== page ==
Introduced in April 2006 and using United Nations and European Parliament documents and transcripts as sources for linguistic data, Google Translate began its existence as a statistical machine translation service. A decade later, Google announced that the service would switch to a neural machine translation engine, thus starting to work with whole sentences instead of the previous “piece by piece” approach. Now, mobile users of Gmail are finally receiving Google Translate support, previously available only for desktop users of Google’s email service.
Gmail was released two years prior to Google Translate and grew to over 1.5 billion users by October 2019. The native applications for iOS and Android devices have been around for over a decade and translations were only available for those using the web version. Last week, Google announced the arrival of “a native translation integration within the Gmail mobile app that will enable you to seamlessly communicate in a wide range of languages.”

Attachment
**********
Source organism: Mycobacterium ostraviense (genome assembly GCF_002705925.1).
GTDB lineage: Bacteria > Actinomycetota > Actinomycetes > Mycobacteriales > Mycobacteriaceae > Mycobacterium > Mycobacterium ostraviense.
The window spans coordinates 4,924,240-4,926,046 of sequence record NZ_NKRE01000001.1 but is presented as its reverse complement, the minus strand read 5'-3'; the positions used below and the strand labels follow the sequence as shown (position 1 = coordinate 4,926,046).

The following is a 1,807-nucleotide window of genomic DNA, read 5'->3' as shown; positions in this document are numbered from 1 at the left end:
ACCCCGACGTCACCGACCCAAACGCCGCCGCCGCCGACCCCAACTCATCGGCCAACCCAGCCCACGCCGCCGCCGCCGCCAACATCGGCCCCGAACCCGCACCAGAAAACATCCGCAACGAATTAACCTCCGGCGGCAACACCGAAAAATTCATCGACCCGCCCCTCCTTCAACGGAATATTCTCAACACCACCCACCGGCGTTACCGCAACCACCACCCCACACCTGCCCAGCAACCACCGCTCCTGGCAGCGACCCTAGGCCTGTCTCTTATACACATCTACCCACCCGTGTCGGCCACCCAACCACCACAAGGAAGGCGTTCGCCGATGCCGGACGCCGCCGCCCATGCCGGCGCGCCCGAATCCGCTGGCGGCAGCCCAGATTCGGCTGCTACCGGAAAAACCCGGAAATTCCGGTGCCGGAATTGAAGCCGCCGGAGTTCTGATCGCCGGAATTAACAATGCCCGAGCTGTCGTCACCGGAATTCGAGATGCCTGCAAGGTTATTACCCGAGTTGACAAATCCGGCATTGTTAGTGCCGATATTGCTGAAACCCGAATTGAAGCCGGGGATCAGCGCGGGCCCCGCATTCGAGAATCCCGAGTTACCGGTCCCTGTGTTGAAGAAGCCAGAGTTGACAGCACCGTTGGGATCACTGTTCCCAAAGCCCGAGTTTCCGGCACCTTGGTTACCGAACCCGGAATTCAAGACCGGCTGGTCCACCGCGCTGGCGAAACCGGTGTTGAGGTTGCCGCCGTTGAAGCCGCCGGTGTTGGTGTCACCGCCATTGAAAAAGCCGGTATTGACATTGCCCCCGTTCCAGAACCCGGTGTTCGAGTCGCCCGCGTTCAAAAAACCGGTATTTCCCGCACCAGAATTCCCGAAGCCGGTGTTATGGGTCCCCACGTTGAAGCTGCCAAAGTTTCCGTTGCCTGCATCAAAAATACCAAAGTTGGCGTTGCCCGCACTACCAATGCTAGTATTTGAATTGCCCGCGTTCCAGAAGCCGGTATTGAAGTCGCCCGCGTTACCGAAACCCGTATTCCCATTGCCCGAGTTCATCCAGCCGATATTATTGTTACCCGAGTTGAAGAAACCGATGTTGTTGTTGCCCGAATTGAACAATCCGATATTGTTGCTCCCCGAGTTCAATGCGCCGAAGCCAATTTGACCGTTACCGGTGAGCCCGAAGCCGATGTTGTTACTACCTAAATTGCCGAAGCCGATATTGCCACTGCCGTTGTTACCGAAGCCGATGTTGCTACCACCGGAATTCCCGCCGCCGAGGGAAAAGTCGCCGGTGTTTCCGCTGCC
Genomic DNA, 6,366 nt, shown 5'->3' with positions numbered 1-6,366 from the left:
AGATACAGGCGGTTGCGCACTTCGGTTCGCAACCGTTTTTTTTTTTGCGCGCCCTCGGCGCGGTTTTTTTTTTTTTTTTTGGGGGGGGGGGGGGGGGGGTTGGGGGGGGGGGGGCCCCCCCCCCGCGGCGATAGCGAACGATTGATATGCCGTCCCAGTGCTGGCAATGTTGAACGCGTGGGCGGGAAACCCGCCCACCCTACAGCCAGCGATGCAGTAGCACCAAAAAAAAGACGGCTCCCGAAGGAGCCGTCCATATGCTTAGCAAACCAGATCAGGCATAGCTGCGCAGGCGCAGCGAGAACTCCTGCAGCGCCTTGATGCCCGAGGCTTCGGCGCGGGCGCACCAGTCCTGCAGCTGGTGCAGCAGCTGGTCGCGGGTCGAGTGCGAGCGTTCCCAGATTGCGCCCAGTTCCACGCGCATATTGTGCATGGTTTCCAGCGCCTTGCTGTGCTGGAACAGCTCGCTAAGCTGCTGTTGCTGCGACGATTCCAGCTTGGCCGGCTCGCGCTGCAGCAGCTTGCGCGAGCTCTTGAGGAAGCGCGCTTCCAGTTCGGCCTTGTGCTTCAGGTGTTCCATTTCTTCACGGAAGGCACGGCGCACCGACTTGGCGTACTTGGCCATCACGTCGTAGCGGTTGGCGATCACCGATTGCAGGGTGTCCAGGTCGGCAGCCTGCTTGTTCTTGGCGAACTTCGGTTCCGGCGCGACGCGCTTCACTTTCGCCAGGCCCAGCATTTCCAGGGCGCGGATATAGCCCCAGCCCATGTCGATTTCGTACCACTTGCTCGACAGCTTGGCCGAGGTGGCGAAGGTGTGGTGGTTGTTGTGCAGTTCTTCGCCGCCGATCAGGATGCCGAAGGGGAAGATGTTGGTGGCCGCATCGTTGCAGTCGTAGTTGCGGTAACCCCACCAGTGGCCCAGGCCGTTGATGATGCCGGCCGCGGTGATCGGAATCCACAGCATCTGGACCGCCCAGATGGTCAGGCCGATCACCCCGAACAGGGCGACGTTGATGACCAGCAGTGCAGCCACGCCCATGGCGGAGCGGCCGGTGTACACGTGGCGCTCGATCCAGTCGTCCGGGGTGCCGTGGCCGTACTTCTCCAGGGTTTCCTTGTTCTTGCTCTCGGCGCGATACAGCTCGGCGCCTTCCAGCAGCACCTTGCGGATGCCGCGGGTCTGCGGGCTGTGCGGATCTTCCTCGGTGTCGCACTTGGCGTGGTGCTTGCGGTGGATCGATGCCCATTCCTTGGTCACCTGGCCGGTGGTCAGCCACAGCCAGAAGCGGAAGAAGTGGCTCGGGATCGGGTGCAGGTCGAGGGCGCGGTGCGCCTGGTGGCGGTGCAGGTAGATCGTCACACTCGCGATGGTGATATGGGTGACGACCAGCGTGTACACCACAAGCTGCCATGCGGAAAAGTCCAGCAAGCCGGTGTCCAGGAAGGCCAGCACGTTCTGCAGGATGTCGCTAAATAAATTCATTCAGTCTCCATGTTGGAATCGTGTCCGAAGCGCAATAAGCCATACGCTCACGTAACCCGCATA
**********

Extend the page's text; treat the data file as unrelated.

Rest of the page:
Until now, mobile users had to select the text to translate first and paste it into another app with translation capabilities or on the web page of a similar service, including Google Translate. Now, the Gmail app shows a banner that allows the user to translate an entire email with a single click. Even more, automatic translations can be enabled, so all emails will be translated into the desired language without the need of user interaction.
The feature has begun its rollout on Android on August 8, and iOS users will get it starting on August 21. According to Google, the process will take up to two weeks to complete.